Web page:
Feedback from both repair facilities and parts suppliers have indicated that the program has directly caused greater levels of inefficiency and increased concern over profitability. End users have indicated an opinion that the product was far from ready to go to market, failing to have adequate support to fix the myriad challenges the program created for both buyers and sellers of collision replacement parts. In the meantime, both State Farm and PartsTrader have urged repairers not to make decisions without 'fully understanding' or personally trying the system. But those who have used PartsTrader have shared comments that are very critical of the process. In a direct communication to PartsTrader, one dealership who spent several months as a PartsTrader supplier removed themselves from the program, indicating that 'not only did [they] do duplicate work that [they] didn’t have to do in the past, [they] only saw a 24-percent order rate to quote' in comparison to the 93- to 95-percent fill rate they experienced through the traditional ordering process, costing time and money. In fact, every supplier that we have spoken with has shared similar conclusions, regardless of whether their company supplied OEM or alternative replacement parts.
While the PartsTrader letter references “lean” and continual improvement of the parts supply chain, they simply fail to articulate how a bidding process in fact improves efficiency. Many repair shops currently utilize electronic parts ordering directly through their management systems or other specific software of their own choosing. In many cases, it is a one-click process to place your orders from known and trusted suppliers. Placing an estimate for bid, waiting the insurer-mandated period of time, analyzing the bids, then placing the order isn’t more efficient on paper; and in feedback from repair facilities and dealerships which have tested it themselves, indicates it isn’t more efficient in reality either. With State Farm previously claiming that one day of rental on their claims costs them an approximate $43 million, it's hard to fathom why there would be support, let alone mandate, of a process that is so counterintuitive to “lean” workflow – unless there was a more significant gain to be had elsewhere from the process.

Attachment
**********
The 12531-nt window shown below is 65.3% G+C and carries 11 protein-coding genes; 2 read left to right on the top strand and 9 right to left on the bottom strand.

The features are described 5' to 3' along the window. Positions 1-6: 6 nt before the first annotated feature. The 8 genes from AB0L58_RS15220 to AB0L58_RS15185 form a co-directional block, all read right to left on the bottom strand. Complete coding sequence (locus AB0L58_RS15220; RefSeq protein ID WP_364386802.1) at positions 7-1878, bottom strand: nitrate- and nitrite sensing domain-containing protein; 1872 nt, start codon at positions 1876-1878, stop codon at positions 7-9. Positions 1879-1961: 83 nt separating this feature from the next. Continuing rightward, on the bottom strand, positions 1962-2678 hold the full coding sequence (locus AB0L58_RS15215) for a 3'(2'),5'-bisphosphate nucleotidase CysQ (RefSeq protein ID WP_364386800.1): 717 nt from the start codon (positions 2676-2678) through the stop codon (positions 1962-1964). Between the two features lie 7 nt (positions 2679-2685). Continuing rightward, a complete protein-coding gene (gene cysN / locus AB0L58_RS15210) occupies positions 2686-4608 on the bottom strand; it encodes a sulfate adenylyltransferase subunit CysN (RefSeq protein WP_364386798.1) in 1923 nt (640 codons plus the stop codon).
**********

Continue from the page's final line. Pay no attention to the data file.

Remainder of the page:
But promoting a “lean” process isn’t the only claim that the system appears to fall short of. In the letter, PartsTrader indicates a presiding belief in a win-win scenario, attempting to outline the benefits to all parties, while failing to actually define a current direct benefit to repairer facilities. Unfortunately, there is no “win-win” when one party benefits from another’s loss. The letter claims that a well-integrated, quality managed platform will increase efficiency. Unfortunately, their system to date is not well-integrated, even by State Farm’s own admission, and a bidding platform by design is not intended to drive quality (good or bad) but is in fact intended to drive pricing. In the case of a reverse bid, it is intended to drive pricing down. The forthcoming ranking system which was mentioned is also not truly a benefit of the system but a necessary (and currently non-existent) tool needed for the system to work if repair facilities are expected to consider bids from unfamiliar vendors.